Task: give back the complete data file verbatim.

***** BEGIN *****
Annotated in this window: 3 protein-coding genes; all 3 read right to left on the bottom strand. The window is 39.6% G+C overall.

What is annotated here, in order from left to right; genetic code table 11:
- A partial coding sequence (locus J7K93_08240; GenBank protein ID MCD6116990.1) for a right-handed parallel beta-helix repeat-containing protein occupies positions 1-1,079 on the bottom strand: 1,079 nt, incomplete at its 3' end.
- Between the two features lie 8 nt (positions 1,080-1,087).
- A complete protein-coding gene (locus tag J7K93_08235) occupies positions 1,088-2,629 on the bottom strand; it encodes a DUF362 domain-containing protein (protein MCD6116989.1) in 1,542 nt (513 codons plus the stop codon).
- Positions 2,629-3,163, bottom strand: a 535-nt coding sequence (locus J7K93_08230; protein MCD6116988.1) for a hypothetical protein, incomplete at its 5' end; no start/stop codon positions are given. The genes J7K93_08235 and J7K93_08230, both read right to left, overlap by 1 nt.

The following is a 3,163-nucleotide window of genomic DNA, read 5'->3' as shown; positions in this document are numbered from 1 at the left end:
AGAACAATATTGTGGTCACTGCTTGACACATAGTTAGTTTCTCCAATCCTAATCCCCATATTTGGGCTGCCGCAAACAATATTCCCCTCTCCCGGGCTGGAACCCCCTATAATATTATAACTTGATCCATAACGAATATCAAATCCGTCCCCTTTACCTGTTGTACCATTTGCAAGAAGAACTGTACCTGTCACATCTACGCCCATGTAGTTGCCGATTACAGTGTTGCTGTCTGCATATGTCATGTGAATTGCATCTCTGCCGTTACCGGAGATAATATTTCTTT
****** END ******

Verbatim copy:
Annotated in this window: 3 protein-coding genes; all 3 read right to left on the bottom strand. The window is 39.6% G+C overall.

What is annotated here, in order from left to right; genetic code table 11:
- A partial coding sequence (locus J7K93_08240; GenBank protein ID MCD6116990.1) for a right-handed parallel beta-helix repeat-containing protein occupies positions 1-1,079 on the bottom strand: 1,079 nt, incomplete at its 3' end.
- Between the two features lie 8 nt (positions 1,080-1,087).
- A complete protein-coding gene (locus tag J7K93_08235) occupies positions 1,088-2,629 on the bottom strand; it encodes a DUF362 domain-containing protein (protein MCD6116989.1) in 1,542 nt (513 codons plus the stop codon).
- Positions 2,629-3,163, bottom strand: a 535-nt coding sequence (locus J7K93_08230; protein MCD6116988.1) for a hypothetical protein, incomplete at its 5' end; no start/stop codon positions are given. The genes J7K93_08235 and J7K93_08230, both read right to left, overlap by 1 nt.

The following is a 3,163-nucleotide window of genomic DNA, read 5'->3' as shown; positions in this document are numbered from 1 at the left end:
AGAACAATATTGTGGTCACTGCTTGACACATAGTTAGTTTCTCCAATCCTAATCCCCATATTTGGGCTGCCGCAAACAATATTCCCCTCTCCCGGGCTGGAACCCCCTATAATATTATAACTTGATCCATAACGAATATCAAATCCGTCCCCTTTACCTGTTGTACCATTTGCAAGAAGAACTGTACCTGTCACATCTACGCCCATGTAGTTGCCGATTACAGTGTTGCTGTCTGCATATGTCATGTGAATTGCATCTCTGCCGTTACCGGAGATAATATTTCTTT